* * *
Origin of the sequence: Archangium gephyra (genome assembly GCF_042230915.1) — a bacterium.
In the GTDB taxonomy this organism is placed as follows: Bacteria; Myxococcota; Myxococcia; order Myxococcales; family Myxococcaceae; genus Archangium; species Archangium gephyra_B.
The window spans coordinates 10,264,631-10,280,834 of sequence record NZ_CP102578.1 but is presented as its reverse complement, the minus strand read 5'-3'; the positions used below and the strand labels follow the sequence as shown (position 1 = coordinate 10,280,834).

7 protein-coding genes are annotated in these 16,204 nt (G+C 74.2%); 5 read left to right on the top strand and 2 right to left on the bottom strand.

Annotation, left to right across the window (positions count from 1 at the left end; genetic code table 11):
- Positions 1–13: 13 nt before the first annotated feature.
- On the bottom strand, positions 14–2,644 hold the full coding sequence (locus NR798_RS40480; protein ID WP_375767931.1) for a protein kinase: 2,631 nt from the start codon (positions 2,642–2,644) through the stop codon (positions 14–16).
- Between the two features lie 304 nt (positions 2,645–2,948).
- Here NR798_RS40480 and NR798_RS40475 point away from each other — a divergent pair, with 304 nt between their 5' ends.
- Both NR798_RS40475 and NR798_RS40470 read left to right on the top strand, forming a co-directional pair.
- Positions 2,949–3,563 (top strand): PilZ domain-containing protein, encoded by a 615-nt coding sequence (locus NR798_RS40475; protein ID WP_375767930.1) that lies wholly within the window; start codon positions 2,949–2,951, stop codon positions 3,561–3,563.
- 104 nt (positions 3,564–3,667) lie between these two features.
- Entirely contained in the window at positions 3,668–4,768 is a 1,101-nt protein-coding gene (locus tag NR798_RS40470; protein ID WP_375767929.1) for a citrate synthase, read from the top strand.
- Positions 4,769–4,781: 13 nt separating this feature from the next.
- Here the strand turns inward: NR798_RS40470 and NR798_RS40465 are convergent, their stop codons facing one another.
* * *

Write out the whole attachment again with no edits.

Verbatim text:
Origin of the sequence: Archangium gephyra (genome assembly GCF_042230915.1) — a bacterium.
In the GTDB taxonomy this organism is placed as follows: Bacteria; Myxococcota; Myxococcia; order Myxococcales; family Myxococcaceae; genus Archangium; species Archangium gephyra_B.
The window spans coordinates 10,264,631-10,280,834 of sequence record NZ_CP102578.1 but is presented as its reverse complement, the minus strand read 5'-3'; the positions used below and the strand labels follow the sequence as shown (position 1 = coordinate 10,280,834).

7 protein-coding genes are annotated in these 16,204 nt (G+C 74.2%); 5 read left to right on the top strand and 2 right to left on the bottom strand.

Annotation, left to right across the window (positions count from 1 at the left end; genetic code table 11):
- Positions 1–13: 13 nt before the first annotated feature.
- On the bottom strand, positions 14–2,644 hold the full coding sequence (locus NR798_RS40480; protein ID WP_375767931.1) for a protein kinase: 2,631 nt from the start codon (positions 2,642–2,644) through the stop codon (positions 14–16).
- Between the two features lie 304 nt (positions 2,645–2,948).
- Here NR798_RS40480 and NR798_RS40475 point away from each other — a divergent pair, with 304 nt between their 5' ends.
- Both NR798_RS40475 and NR798_RS40470 read left to right on the top strand, forming a co-directional pair.
- Positions 2,949–3,563 (top strand): PilZ domain-containing protein, encoded by a 615-nt coding sequence (locus NR798_RS40475; protein ID WP_375767930.1) that lies wholly within the window; start codon positions 2,949–2,951, stop codon positions 3,561–3,563.
- 104 nt (positions 3,564–3,667) lie between these two features.
- Entirely contained in the window at positions 3,668–4,768 is a 1,101-nt protein-coding gene (locus tag NR798_RS40470; protein ID WP_375767929.1) for a citrate synthase, read from the top strand.
- Positions 4,769–4,781: 13 nt separating this feature from the next.
- Here the strand turns inward: NR798_RS40470 and NR798_RS40465 are convergent, their stop codons facing one another.